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Men’s mentor James to grow with Skyhawk gang

Men’s mentor James to grow with Skyhawk gang
Jason James will grow a little older in Martin.
James — at 33, the second-youngest Division I men’s head coach in the country last season — recently was given a four-year contract extension to remain in charge of the basketball program at UT Martin.
The Skyhawks tripled their win total (12) in James’ second season at the helm this past year and started three freshmen down the stretch when they upset Tennessee State in a first-round Ohio Valley Conference Tournament game.
James said the security of the new pact, which will keep him at UTM through the 2015 campaign, will be a huge boost in recruiting as the program looks to continue its climb into the league’s upper echelon.
“In college basketball, the big word in the recruiting game is ‘stability,’” he said. “Our guys (staff) have that luxury now because of the new contract.
“We can go into homes now and assure parents that we’re going to be there for all four of their son’s seasons if he’ll come and play for us. It’s huge for the player and his whole family.”
After spending seven years as a Skyhawk assistant — and serving as the associate head coach during UT Martin’s 2008-09 OVC championship season — James was named the school’s eighth head coach in June of 2009.
His highly-regarded recruiting prowess brought little-known Lester Hudson to campus prior to the 2007-08 season, with Hudson leaving two years later as the most highly-decorated player in history after twice winning league Player of the Year awards and leading the Skyhawks to the school’s first-ever OVC hoop championship and NIT berth.
After a 4-25 first season, during which UTM lost seven times by single digits and was forced to play several players out of position due to injury, James’ troops made significant progress in his second year in the lead chair on the Skyhawk bench.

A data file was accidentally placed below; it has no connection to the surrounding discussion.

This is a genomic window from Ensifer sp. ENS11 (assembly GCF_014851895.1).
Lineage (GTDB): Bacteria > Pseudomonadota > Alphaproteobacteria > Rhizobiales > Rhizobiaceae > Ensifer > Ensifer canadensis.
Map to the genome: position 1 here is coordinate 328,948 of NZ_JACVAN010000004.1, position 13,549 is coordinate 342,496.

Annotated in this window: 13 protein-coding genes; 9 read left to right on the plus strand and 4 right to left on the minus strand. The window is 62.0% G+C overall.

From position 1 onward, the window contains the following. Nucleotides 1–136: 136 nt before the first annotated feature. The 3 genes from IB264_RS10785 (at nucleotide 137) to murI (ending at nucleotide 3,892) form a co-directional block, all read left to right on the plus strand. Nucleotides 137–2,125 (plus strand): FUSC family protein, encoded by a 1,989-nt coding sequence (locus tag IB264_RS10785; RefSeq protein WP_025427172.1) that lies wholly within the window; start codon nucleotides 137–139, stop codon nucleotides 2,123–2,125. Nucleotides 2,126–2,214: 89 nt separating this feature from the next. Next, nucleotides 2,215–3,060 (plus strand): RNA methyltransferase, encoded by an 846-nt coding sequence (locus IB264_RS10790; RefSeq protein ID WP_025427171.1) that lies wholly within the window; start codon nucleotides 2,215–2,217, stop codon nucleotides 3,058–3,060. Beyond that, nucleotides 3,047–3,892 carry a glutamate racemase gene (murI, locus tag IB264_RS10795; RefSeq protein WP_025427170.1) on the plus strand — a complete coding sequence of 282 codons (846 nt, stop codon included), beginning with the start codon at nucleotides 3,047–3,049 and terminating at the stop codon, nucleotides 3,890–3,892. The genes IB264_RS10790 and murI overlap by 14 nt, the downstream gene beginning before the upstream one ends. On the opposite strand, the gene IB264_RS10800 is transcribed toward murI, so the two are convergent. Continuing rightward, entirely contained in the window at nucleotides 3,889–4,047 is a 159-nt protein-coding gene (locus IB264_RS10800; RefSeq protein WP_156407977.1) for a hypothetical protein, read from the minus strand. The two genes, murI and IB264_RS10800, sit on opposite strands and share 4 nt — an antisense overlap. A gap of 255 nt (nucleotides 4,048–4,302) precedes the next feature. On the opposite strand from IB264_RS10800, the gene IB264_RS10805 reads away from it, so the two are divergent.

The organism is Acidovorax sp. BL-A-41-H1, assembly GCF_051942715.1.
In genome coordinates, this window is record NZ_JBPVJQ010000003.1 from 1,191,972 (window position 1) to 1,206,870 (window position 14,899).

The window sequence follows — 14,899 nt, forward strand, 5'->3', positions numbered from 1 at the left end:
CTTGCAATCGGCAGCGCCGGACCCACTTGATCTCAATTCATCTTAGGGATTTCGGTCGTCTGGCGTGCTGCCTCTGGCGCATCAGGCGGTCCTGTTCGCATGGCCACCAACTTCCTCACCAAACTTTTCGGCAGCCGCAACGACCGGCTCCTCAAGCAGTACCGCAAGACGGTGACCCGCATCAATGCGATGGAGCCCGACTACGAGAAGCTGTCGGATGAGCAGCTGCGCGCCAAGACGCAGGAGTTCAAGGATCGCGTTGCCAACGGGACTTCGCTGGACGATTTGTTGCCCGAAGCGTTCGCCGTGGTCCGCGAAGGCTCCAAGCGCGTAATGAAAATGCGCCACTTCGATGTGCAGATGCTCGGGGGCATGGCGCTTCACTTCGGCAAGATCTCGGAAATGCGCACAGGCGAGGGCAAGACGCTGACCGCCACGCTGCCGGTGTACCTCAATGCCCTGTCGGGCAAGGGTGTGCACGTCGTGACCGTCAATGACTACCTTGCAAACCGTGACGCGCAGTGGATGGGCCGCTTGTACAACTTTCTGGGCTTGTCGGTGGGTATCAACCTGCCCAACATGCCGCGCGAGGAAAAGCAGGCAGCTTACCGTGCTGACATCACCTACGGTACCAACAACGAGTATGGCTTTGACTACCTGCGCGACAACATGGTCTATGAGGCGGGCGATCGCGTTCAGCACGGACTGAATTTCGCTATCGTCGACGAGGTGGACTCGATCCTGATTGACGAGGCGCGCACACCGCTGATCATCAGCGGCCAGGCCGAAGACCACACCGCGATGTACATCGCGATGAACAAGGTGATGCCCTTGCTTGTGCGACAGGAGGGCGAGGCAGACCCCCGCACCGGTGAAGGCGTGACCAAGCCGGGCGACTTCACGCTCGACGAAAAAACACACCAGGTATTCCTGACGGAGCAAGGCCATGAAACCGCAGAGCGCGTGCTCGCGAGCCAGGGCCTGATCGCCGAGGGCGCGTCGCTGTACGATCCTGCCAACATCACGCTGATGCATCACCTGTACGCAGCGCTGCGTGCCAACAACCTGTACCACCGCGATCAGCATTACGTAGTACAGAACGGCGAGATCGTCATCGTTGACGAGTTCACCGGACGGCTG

A four-game conference winning streak in January put the team in position to qualify for OVC postseason tourney and the aforementioned 68-64 triumph over TSU in Round 1 represented just the second win in league tournament play since UT Martin joined the Division I ranks in 1992.
James said he expects his staff to remain intact, too, with assistants Cornelius Jackson, Dylan Dudley and Antwuan Holloway all in line to return in those roles next season.
“That’s huge from the standpoint that we have a good working relationship with each other and the players,” James said. “We’re all on the same page and that’s so critical.”
James and his staff signed two players during the early period and will likely add a third soon, he said.
Those newcomers will team with holdovers, including freshmen Terrence Smith, Mike Liabo and Troy King, who combined to average more than 32 points-per-game in their first season on the collegiate level last year.
“We got better every single day last year, and I’m looking for that type of work ethic and commitment from our returning players and the ones we’re bringing in,” James said of his 2010-11 squad. “The first time around the league, we struggled a bit, but we got increasingly comfortable with the style we needed to play.
“We were competitive almost every night out. And I believe we have a very promising future with the guys coming back and the newcomers we have.”
A new husband and father, too, since being named head coach at UTM, James’ life has admittedly changed dramatically in a whirlwind two-year period.
 “My life has changed so much for the better recently and Martin has been a big part of that,” he insisted. “I got my first head coaching job here. I met my wife here. And my daughter was born here.
“All of that happened in Martin and makes this a very special place in my life.”
It’s called home.

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